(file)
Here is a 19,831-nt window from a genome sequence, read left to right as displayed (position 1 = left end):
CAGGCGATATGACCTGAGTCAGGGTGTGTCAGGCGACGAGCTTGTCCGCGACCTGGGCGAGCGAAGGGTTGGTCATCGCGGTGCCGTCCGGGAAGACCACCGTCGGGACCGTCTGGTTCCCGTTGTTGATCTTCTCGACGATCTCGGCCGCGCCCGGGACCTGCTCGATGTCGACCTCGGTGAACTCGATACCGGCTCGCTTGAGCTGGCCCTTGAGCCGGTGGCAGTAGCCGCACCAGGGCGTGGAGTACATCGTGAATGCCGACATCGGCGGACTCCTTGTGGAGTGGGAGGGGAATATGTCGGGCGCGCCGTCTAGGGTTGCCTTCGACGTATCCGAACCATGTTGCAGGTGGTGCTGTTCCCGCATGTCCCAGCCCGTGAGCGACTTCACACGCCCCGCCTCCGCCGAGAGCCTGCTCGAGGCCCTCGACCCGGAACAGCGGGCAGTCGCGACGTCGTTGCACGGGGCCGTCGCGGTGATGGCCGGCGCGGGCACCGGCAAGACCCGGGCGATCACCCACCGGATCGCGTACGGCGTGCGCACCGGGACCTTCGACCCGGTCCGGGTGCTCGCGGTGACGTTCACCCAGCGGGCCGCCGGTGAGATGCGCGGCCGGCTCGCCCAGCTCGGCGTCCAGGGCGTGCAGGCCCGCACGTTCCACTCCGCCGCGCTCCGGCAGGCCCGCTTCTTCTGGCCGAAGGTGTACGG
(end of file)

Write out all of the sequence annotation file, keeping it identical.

Here is a 19,831-nt window from a genome sequence, read left to right as displayed (position 1 = left end):
CAGGCGATATGACCTGAGTCAGGGTGTGTCAGGCGACGAGCTTGTCCGCGACCTGGGCGAGCGAAGGGTTGGTCATCGCGGTGCCGTCCGGGAAGACCACCGTCGGGACCGTCTGGTTCCCGTTGTTGATCTTCTCGACGATCTCGGCCGCGCCCGGGACCTGCTCGATGTCGACCTCGGTGAACTCGATACCGGCTCGCTTGAGCTGGCCCTTGAGCCGGTGGCAGTAGCCGCACCAGGGCGTGGAGTACATCGTGAATGCCGACATCGGCGGACTCCTTGTGGAGTGGGAGGGGAATATGTCGGGCGCGCCGTCTAGGGTTGCCTTCGACGTATCCGAACCATGTTGCAGGTGGTGCTGTTCCCGCATGTCCCAGCCCGTGAGCGACTTCACACGCCCCGCCTCCGCCGAGAGCCTGCTCGAGGCCCTCGACCCGGAACAGCGGGCAGTCGCGACGTCGTTGCACGGGGCCGTCGCGGTGATGGCCGGCGCGGGCACCGGCAAGACCCGGGCGATCACCCACCGGATCGCGTACGGCGTGCGCACCGGGACCTTCGACCCGGTCCGGGTGCTCGCGGTGACGTTCACCCAGCGGGCCGCCGGTGAGATGCGCGGCCGGCTCGCCCAGCTCGGCGTCCAGGGCGTGCAGGCCCGCACGTTCCACTCCGCCGCGCTCCGGCAGGCCCGCTTCTTCTGGCCGAAGGTGTACGG